Call me Scrooge …
… because if I ran the zoo that is now a two-month-long Christmas season:
Christmas lights, decorations, sales, advertising, parades, music, and even the mere mention of Christmas would be forbidden before 8 am on the day after Thanksgiving. Citations would be issued and fines levied against violators — both private and corporate. Corporations, of course, would face appropriately higher fines.
- Upon being cited, retailers who did not, within 48 hours, cease all Christmas activities and remove all related decorations would be shut down until January 1. Individuals who did not comply would forfeit all exterior Christmas lights and decorations, said decorations to be donated to local charities for their use and/or distribution after Thanksgiving.
- Thinking about Christmas, planning for it, making travel arrangements, and/or buying Christmas gifts would be permitted provided the individual did not indicate to anyone that such actions were Christmas related. Indoor decorations would be allowed in private homes, provided they were at no time visible from the outside.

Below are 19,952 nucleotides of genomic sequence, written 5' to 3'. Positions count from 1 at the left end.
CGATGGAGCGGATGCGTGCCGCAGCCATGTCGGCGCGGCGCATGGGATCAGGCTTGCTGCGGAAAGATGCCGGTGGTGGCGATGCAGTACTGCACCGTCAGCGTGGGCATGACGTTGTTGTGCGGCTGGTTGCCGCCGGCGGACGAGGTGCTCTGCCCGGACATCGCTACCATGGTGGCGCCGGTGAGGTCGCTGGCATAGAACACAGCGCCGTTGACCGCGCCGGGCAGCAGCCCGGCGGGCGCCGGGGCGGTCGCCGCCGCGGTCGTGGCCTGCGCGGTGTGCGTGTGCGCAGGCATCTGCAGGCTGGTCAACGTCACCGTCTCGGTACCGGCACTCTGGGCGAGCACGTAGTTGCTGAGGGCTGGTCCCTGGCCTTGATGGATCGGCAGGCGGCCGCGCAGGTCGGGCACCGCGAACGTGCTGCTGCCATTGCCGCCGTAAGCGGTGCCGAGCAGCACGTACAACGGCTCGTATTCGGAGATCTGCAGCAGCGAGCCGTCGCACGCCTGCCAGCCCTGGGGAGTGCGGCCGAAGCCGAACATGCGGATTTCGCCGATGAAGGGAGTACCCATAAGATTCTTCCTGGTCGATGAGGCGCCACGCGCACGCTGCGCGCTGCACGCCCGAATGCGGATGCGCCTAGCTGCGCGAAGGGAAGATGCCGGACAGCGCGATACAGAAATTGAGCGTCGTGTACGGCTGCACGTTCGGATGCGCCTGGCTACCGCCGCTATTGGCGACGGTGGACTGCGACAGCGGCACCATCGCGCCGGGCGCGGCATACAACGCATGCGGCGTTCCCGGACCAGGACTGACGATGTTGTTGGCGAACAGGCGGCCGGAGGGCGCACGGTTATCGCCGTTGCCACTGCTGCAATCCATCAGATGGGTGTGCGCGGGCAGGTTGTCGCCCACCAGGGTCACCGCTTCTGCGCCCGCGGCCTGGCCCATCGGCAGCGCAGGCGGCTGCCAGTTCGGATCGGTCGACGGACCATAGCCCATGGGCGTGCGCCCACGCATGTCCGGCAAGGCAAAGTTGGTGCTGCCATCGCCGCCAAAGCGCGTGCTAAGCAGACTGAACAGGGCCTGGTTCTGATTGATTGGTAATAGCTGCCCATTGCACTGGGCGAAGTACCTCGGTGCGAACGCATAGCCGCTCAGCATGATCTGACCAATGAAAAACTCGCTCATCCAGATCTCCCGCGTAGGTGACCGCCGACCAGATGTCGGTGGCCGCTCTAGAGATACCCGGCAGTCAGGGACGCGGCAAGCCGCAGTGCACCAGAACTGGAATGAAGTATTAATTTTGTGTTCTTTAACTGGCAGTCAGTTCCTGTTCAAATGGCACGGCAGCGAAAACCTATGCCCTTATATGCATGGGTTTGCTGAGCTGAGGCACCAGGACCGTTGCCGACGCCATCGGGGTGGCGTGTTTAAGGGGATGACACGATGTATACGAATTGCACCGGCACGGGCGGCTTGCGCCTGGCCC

- Sales and/or deeply discounted prices would be allowed prior to the day after Thanksgiving, but only if not related to or referencing Christmas in any way.
- The mailing of Christmas catalogs would be forbidden prior to Thanksgiving. Catalogs could be sent only to previous customers or persons specifically requesting one.
- The exchange of Christmas greetings, electronic or otherwise, would be forbidden prior to Thanksgiving. Individuals wishing to extend greetings would be encouraged to eschew digital greetings and instead buy and mail traditional Christmas cards or make personal phone calls.
- Christmas decorations, private or corporate, still visible after January 15 would be immediately confiscated.
- No excuses or attempted misrepresentation, such as referring to decorations, songs, etc., as “holiday” or “festive” instead of “Christmas” would be accepted.
- Halloween and Thanksgiving would be observed as dictated by the calendar and tradition, without having to compete in any way with Christmas.
By my calculations, these rules would still allow for a full month of Christmas-related activities, decorations, and miscellaneous merry-making. One-twelfth of the entire year should suffice for what used to be and still ought to be a one-day or at most one-week celebration.
(This rant inspired by the neighbor behind me who just turned on his Christmas lights.)